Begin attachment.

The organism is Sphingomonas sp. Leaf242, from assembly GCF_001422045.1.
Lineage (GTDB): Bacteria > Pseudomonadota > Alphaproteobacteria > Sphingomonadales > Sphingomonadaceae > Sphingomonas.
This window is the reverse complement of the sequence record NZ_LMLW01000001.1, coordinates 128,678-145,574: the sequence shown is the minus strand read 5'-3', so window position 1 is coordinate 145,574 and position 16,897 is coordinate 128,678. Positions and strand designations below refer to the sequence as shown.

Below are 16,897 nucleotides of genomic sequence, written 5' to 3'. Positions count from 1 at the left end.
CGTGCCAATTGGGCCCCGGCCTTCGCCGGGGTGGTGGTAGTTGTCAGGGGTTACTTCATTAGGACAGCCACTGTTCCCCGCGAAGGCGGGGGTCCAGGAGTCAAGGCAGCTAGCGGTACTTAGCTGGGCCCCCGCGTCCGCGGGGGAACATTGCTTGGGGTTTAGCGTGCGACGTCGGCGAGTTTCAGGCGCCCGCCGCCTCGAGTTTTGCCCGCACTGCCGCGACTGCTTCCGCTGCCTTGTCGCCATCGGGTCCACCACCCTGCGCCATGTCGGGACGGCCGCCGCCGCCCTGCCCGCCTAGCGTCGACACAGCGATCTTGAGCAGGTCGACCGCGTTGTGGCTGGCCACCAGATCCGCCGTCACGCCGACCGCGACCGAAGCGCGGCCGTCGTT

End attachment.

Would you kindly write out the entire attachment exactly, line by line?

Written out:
The organism is Sphingomonas sp. Leaf242, from assembly GCF_001422045.1.
Lineage (GTDB): Bacteria > Pseudomonadota > Alphaproteobacteria > Sphingomonadales > Sphingomonadaceae > Sphingomonas.
This window is the reverse complement of the sequence record NZ_LMLW01000001.1, coordinates 128,678-145,574: the sequence shown is the minus strand read 5'-3', so window position 1 is coordinate 145,574 and position 16,897 is coordinate 128,678. Positions and strand designations below refer to the sequence as shown.

Below are 16,897 nucleotides of genomic sequence, written 5' to 3'. Positions count from 1 at the left end.
CGTGCCAATTGGGCCCCGGCCTTCGCCGGGGTGGTGGTAGTTGTCAGGGGTTACTTCATTAGGACAGCCACTGTTCCCCGCGAAGGCGGGGGTCCAGGAGTCAAGGCAGCTAGCGGTACTTAGCTGGGCCCCCGCGTCCGCGGGGGAACATTGCTTGGGGTTTAGCGTGCGACGTCGGCGAGTTTCAGGCGCCCGCCGCCTCGAGTTTTGCCCGCACTGCCGCGACTGCTTCCGCTGCCTTGTCGCCATCGGGTCCACCACCCTGCGCCATGTCGGGACGGCCGCCGCCGCCCTGCCCGCCTAGCGTCGACACAGCGATCTTGAGCAGGTCGACCGCGTTGTGGCTGGCCACCAGATCCGCCGTCACGCCGACCGCGACCGAAGCGCGGCCGTCGTT